Gun violence is often an unintended consequence of gun ownership. Americans have purchased millions of guns, predominantly handguns, believing that having a gun at home makes them safer. In fact, handgun purchasers substantially increase their risk of a violent death. This increase begins the moment the gun is acquired — suicide is the leading cause of death among handgun owners in the first year after purchase — and lasts for years.

The risks associated with household exposure to guns apply not only to the people who buy them; epidemiologically, there can be said to be “passive” gun owners who are analogous to passive smokers. Living in a home where there are guns increases the risk of homicide by 40 to 170% and the risk of suicide by 90 to 460%. Young people who commit suicide with a gun usually use a weapon kept at home, and among women in shelters for victims of domestic violence, two thirds of those who come from homes with guns have had those guns used against them.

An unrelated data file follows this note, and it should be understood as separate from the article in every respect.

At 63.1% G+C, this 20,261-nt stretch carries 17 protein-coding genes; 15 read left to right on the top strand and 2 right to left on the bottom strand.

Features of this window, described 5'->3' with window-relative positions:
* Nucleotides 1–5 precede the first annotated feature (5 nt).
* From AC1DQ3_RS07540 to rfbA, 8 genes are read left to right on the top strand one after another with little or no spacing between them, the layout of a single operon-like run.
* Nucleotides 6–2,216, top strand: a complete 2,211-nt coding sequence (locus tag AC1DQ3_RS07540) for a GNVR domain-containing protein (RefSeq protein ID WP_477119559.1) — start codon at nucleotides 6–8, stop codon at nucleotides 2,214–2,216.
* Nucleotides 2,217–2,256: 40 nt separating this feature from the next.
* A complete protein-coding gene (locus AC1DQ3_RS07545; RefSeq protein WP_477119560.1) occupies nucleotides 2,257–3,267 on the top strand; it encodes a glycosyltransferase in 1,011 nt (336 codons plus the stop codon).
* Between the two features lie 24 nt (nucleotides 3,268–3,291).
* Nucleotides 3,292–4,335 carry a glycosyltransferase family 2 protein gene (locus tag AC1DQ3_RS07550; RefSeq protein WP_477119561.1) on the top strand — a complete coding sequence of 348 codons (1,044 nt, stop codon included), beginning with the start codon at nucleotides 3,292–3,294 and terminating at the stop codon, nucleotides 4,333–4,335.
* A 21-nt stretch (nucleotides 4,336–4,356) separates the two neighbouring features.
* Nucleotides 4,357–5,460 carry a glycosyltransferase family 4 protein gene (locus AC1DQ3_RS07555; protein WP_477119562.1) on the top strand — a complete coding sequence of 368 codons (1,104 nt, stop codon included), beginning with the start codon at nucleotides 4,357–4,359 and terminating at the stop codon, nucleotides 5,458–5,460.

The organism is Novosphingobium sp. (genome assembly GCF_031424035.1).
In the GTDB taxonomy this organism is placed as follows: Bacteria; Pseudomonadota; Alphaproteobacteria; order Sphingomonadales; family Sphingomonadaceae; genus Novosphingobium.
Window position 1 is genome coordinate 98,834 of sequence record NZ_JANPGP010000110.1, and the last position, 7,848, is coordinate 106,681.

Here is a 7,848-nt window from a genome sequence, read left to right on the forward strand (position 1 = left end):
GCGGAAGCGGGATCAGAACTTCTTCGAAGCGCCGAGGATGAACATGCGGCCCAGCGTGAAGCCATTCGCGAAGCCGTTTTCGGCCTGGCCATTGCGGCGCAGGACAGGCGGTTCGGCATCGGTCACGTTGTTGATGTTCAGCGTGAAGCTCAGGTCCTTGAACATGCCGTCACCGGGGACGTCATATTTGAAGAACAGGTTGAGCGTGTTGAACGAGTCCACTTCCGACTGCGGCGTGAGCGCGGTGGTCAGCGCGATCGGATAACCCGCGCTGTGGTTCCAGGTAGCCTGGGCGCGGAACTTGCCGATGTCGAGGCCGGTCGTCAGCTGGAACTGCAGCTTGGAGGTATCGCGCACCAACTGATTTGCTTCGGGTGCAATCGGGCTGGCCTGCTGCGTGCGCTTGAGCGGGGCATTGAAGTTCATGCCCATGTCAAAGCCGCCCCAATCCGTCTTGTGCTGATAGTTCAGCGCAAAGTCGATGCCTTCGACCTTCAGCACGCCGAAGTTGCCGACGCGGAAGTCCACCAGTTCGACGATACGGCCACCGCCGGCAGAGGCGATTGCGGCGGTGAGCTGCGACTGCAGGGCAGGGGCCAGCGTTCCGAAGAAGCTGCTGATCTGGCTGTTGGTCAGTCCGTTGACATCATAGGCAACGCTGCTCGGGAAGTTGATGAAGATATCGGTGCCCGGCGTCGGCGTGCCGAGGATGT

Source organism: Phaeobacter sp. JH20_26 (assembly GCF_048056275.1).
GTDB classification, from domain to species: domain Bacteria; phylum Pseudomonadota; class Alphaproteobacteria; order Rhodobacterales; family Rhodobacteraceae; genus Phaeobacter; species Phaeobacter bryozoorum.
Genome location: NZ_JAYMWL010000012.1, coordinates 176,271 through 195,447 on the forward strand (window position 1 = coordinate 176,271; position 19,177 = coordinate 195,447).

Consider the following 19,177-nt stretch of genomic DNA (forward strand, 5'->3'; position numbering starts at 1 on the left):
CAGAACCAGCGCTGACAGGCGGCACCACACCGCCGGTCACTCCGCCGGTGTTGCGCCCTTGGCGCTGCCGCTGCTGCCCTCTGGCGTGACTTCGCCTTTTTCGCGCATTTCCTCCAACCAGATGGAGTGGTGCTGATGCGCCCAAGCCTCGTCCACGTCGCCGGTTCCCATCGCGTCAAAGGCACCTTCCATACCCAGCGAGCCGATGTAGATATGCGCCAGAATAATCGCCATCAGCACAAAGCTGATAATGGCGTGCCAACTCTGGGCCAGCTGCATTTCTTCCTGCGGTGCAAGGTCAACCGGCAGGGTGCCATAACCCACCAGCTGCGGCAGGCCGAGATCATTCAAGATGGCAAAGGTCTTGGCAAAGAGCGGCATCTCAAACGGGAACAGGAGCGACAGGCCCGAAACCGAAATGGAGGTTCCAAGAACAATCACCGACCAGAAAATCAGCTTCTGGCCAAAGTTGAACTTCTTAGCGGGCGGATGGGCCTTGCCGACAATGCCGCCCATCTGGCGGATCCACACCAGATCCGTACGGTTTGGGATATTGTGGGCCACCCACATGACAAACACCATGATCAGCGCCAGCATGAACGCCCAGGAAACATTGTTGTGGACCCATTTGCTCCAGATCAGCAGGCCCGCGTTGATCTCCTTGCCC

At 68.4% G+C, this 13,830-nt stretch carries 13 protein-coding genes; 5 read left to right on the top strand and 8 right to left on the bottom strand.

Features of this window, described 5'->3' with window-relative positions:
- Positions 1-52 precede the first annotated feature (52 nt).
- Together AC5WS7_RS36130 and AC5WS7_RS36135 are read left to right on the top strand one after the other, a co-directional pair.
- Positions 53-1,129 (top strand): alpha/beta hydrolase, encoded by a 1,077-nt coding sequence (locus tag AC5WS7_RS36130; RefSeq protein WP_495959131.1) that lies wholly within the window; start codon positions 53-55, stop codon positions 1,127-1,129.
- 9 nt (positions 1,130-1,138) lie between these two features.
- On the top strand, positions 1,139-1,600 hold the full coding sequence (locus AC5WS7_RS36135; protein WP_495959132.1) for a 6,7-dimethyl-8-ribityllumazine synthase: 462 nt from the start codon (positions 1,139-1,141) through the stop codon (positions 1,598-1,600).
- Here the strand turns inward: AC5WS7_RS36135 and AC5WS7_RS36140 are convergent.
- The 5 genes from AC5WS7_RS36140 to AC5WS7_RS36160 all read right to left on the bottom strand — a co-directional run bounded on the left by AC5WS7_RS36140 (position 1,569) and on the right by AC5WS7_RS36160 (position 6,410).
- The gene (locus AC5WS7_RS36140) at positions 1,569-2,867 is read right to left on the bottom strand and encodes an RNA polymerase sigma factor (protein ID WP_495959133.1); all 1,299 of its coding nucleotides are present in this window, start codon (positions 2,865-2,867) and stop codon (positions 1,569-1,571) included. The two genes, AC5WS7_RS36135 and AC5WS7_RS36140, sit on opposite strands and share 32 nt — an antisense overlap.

Handguns, like cars, like fatty food, like a great, great many things, simply kill way too many Americans. If only it were acceptable to use “9/11” as a unit of comparison – handgun-related-fatalities being around 10 of them every year. What’s insane is that the same lunatics (say, the GOP) who defend such a thing go around insisting that abortion is the reason the US economy is in trouble – because all of those potential American Workers were killed in the womb. Go figure.

Huckabee called abortion a holocaust because he says “we have aborted more than a million people” in the last 35 years. I’m willing to bet guns have killed more than that. Worse, they’ve probably killed plenty of women who could have given birth! (my cheap shot).